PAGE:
Election season is already in the air, just over halfway through the quarter; strangers shove petitions under your nose at breakfast and peers you vaguely recognize beg you to support their campaign on Facebook.
But what exactly are you running for? Undergraduate Senate? Sounds cool.
Wait, what do you do, exactly?
You certainly won’t find that information on the Senate website, which exists, at least (something you couldn’t have said for most of 2011), but with distorted pictures, missing bios and no substantial news about anything the Senate does.
So when you ask me to sign this petition, what exactly am I supporting you to do?
I know that the Senate meets regularly and works very hard to discuss important issues that affect all of us. But neither I nor my fellow freshmen know what any of these issues are.
They don’t even bother to type up 140 characters every time they meet to describe what they talked about: the ASSU Senate Twitter feed has all of 15 tweets and two followers.
That’s just the Senate, which in my very unscientific poll of the Burbank lounge already has a significantly better reputation than the Executive, whose mention draws confused looks and three initials: “SMD?”
They refer of course to ASSU Vice-President Stewart Macgregor-Dennis ’13, infamous in freshman dorms for a series of “creeper” emails he sent us in October asking to meet personally to continue nonexistent correspondences.
To be fair, Mr. Macgregor-Dennis has been doing a lot right. The ASSU Executive website looks professional and updated (though you’ll soon realize that there are only six accessible posts, none before Jan. 25). There’s also a graph that shows what the Executive team has been up to.
On Jan. 18, they celebrated their “Halftime Highlights,” illustrating their 39 percent completion of a platform that includes such accomplishments as “facilitate communication between…groups” and “place vegetarian…options closer to the center of the entree lines.” Their new social calendar is a very cool idea. Congratulations, team.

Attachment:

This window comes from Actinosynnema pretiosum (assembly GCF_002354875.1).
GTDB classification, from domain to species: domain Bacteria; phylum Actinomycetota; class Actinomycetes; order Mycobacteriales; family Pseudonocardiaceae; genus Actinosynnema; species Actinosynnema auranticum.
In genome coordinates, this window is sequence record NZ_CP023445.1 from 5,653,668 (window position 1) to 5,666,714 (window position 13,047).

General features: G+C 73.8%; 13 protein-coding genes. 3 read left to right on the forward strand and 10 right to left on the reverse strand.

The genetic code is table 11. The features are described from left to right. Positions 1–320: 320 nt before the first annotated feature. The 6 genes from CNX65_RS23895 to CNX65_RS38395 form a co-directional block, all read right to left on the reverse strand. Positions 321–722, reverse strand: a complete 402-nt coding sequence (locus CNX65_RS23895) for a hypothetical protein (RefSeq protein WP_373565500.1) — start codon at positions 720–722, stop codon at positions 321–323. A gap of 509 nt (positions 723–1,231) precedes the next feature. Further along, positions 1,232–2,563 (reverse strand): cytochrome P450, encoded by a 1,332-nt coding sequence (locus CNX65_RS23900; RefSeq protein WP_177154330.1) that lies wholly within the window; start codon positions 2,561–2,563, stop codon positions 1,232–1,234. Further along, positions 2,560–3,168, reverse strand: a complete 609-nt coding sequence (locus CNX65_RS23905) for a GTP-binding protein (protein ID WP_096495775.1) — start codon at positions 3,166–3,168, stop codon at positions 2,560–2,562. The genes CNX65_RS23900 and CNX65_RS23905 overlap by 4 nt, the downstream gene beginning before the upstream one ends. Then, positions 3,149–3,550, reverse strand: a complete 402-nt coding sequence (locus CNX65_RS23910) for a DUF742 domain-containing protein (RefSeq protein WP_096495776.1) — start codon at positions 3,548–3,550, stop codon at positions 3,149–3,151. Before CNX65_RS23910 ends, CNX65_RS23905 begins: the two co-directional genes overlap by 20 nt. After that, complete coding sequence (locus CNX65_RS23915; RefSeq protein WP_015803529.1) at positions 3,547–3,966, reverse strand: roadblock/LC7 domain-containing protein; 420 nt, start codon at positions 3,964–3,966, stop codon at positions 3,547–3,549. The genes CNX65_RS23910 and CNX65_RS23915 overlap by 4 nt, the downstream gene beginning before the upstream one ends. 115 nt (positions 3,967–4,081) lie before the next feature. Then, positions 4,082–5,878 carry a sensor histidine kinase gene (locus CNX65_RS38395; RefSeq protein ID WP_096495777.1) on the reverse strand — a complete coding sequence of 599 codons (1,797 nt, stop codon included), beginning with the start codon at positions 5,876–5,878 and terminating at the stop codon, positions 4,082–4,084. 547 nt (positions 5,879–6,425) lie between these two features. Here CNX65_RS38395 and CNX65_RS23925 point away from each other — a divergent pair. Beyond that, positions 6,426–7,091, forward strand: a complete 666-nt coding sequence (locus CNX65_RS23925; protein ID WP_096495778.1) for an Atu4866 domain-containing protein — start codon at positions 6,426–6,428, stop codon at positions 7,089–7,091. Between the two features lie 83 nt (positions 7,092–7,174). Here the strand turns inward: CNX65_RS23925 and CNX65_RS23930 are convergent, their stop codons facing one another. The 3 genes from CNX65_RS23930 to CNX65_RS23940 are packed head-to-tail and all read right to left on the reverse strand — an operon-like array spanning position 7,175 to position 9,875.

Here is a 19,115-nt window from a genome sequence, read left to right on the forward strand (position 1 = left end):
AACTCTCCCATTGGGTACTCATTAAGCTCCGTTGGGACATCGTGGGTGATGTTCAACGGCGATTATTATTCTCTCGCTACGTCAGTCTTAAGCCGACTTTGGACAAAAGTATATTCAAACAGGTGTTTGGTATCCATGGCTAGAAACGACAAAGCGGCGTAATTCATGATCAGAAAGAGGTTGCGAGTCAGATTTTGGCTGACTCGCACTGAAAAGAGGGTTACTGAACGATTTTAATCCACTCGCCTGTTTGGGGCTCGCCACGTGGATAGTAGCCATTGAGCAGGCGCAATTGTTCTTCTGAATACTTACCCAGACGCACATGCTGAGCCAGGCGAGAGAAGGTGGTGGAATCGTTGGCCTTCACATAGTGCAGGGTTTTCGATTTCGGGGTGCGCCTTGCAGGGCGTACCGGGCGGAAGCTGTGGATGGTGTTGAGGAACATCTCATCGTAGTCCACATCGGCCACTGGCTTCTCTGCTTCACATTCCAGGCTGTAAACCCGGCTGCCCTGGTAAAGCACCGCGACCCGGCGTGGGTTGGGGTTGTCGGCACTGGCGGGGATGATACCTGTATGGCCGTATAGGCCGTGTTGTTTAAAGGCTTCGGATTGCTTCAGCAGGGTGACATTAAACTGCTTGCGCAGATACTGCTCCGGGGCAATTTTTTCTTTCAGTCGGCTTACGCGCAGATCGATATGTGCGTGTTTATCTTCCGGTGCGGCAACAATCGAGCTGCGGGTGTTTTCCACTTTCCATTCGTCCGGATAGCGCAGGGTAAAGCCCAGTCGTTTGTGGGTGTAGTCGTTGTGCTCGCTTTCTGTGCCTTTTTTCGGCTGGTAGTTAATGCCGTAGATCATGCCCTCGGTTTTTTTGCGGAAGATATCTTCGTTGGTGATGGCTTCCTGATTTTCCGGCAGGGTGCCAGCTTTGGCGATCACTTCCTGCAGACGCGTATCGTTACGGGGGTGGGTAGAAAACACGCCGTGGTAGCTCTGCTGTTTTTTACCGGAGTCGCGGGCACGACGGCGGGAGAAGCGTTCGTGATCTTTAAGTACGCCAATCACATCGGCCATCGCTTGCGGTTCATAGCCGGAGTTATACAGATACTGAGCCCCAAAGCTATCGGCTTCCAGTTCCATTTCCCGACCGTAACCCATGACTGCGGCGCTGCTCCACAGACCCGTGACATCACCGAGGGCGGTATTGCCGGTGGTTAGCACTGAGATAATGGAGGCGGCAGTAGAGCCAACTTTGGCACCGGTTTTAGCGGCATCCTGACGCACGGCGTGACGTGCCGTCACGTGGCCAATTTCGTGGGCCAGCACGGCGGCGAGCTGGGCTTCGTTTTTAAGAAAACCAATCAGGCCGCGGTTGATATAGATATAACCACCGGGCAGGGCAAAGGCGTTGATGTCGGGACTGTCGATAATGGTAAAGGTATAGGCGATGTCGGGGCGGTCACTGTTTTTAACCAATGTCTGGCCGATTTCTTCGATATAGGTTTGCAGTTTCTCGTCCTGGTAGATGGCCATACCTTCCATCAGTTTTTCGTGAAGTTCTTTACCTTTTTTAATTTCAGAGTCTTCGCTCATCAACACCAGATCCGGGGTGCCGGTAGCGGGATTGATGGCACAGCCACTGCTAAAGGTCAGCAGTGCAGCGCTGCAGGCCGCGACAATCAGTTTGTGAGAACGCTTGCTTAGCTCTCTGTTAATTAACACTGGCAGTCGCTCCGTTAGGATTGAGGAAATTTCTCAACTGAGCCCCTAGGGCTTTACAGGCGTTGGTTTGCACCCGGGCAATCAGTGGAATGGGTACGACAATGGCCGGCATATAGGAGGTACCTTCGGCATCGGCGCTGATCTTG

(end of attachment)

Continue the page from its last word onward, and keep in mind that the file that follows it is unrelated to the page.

But it was not always such smooth sailing. First, the new Division of Internal Review couldn’t get off the ground. Then the Executive lost their paid Chief of Staff. Somewhere in between, there was a hitch in the Community Action Board.
I’m sure the ASSU does awesome things. Just yesterday a friend of mine pointed to E2.0 and the great work they’re doing to help entrepreneurs at Stanford. I’d link to their page, but they don’t seem to have a website. Their first Google hit is a story about how they’re actually not a part of the ASSU anymore.
Amidst reports of mysterious funds worth hundreds of thousands of dollars conspicuously missing from the ASSU’s records — that’s your money, folks — all I ask is for the ASSU to just tell us about the great things I know they’re doing. Put Community Action Board-sponsored events on the corresponding website. Give us something to look for; let us know what you have in store. Only then will you have any meaningful impact in the lives of Stanford students.
We genuinely want to hear from our student leaders and get involved. On your website, on Facebook, on a 40-page PDF document, on this page. We want to hear your ideas; we want to know what to look forward to because we know you have so much planned.
This may be too much to ask of this year’s ASSU leaders, who, with history as my witness, took the better part of a quarter to create a bare-bones website. But all I ask of my clipboard-bearing, signature-begging, promise-making peers running for the ASSU this spring is that they find a good way to let us know what they’re up to.
It may be a wild idea, but that would go a long way in the ASSU’s self-actualization.
Any other bubbles that need bursting? Ed wants to hear from you. Email him at edngai “at” stanford “dot” edu or tweet him @edngai.